The BEA released corporate profits for Q2 2012 along with the GDP. Corporate profits after tax declined -1.4% from Q1 2012 to $1,648.3 billion. Corporate profits after tax are also up 13.3% from a year ago.
Corporate profits with inventory valuation and capital consumption adjustments, after tax, increased 1.1% from last quarter to $1,462.2 billion and are up 3.3% from one year ago.
Corporate profits with inventory valuation and capital consumption adjustments, pre-tax, increased $10.4 billion to $1,910.5 billion, or up 0.5% from Q1 and still up 6.1% from a year ago. These are profits from current production.
Net cash flow, with inventory evaluation adjustment declined –0.6% from Q1 to $1,824.5 billion. This is no change from a year ago. These are the corporate funds available for investment according to the BEA.
Quarterly tax receipts for Q2 decreased -1.2% from Q1 to $448.2 billion.
What's most interesting is these profits are from outside the United States. Rest of the world profits increased $19.2 billion to $422.1 billion whereas domestic profits declined -$8.9 billion to $1,488.3 billion.
Domestic profits of financial corporations decreased $39.2 billion in the second quarter, compared with a decrease of $12.3 billion in the first. Domestic profits of nonfinancial corporations increased $30.4 billion in the second quarter, compared with an increase of $7.3 billion in the first. In the second quarter, real gross value added of nonfinancial corporations increased, and profits per unit of real value added increased. The increase in unit profits reflected an increase in unit prices and a decrease in unit nonlabor costs that was partly offset by an increase in labor costs. The rest-of-the-world component of profits increased $19.2 billion in the second quarter, in contrast to a decrease of $48.0 billion in the first.
The BEA reports corporate profits in a variety of ways and it seems whatever one's focus and political predilections are implies which number they use.
From the BEA's magic secret decoder ring guide to National Income and Product Accounts (large pdf), national income also uses inventory valuation and capital consumption adjustments. Their reasoning for inventory valuation is this:
Inventory valuation adjustment (IVA) is the difference between the cost of inventory withdrawals valued at acquisition cost and the cost of inventory withdrawals valued at replacement cost. The IVA is needed because inventories as reported by business are often charged to cost of sales (that is, withdrawn) at their acquisition (historical) cost rather than at their replacement cost (the concept underlying the NIPAs). As prices change, businesses that value inventory withdrawals at acquisition cost may realize profits or losses. Inventory profits, a capital-gains-like element in business income (corporate profits and nonfarm proprietors’ income), result from an increase in inventory prices, and inventory losses, a capital-loss-like element, result from a decrease in inventory prices.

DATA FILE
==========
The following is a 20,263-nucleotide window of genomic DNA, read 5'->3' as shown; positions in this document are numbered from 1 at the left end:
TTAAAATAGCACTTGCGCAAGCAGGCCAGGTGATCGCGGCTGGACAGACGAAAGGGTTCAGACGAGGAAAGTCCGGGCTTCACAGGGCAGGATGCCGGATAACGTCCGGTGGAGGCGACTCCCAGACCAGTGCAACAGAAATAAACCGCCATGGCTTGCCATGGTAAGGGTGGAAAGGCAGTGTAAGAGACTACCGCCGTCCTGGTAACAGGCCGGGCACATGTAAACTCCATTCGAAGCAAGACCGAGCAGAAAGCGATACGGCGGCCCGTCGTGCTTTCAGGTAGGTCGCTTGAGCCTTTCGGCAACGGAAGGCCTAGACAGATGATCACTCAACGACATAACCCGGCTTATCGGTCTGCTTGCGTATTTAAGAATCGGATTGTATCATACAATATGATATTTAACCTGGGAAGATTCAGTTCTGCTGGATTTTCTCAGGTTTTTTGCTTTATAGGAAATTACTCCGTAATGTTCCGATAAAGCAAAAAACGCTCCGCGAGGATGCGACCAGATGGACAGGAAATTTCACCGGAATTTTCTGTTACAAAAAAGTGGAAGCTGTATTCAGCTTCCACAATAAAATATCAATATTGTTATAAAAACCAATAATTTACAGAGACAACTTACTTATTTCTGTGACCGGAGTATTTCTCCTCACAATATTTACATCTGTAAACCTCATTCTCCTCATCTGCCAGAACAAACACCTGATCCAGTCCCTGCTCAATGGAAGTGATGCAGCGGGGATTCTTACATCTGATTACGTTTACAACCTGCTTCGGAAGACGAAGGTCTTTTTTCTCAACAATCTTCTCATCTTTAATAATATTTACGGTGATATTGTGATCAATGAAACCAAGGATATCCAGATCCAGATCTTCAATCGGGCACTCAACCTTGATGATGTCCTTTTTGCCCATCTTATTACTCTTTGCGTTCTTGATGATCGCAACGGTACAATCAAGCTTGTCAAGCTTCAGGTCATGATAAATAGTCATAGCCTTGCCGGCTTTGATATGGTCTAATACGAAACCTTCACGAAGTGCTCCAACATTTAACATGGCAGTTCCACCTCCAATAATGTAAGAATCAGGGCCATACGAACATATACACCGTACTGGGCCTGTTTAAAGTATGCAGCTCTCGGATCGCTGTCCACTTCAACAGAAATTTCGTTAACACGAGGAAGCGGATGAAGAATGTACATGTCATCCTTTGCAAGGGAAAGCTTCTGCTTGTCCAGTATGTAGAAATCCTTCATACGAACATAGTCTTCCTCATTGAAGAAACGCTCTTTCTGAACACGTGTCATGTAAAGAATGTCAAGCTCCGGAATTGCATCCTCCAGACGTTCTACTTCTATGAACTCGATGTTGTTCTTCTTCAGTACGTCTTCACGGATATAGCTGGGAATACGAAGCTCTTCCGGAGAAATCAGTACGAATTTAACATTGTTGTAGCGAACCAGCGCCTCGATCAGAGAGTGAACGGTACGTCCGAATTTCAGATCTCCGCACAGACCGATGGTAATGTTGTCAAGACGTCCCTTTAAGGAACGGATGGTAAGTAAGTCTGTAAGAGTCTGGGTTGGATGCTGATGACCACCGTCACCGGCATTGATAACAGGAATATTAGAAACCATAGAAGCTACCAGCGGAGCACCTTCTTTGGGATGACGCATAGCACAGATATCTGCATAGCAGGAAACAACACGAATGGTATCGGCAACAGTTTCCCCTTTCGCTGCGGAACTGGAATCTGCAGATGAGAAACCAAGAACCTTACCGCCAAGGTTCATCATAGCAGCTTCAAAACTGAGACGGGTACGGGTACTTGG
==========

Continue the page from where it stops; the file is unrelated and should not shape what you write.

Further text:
The mysterious capital consumption adjustment, along with inventory valuations, derives current production income.
The private capital consumption adjustment (CCAdj) converts depreciation that is on a historical-cost (book value) basis—the capital consumption allowance (CCA)—to depreciation that is on a current-cost basis—consumption of fixed capital (CFC)—and is derived as the difference between private CCA and private CFC.
Since this is what the BEA uses for national accounts and makes much more sense from a business accounting perspective generally, seems the above before and after tax numbers are the right metrics to use when thinking about corporate profits from a national and macro-economic perspective.
If the above magic secret BEA decoder ring didn't make much sense, try this one:
Corporate profits with inventory valuation and capital consumption adjustmentsis the net current-production income of organizations treated as corporations in the NIPA's. These organizations consist of all entities required to file Federal corporate tax returns, including mutual financial institutions and cooperatives subject to Federal income tax; private noninsured pension funds; nonprofit institutions that primarily serve business; Federal Reserve banks; and federally sponsored credit agencies. With several differences, this income is measured as receipts less expenses as defined in Federal tax law. Among these differences: Receipts exclude capital gains and dividends received, expenses exclude depletion and capital losses and losses resulting from bad debts, inventory withdrawals are valued at replacement cost, and depreciation is on a consistent accounting basis and is valued at replacement cost using depreciation profiles based on empirical evidence on used-asset prices that generally suggest a geometric pattern of price declines. Because national income is defined as the income of U.S. residents, its profits component includes income earned abroad by U.S. corporations and excludes income earned in the United States by the rest of the world.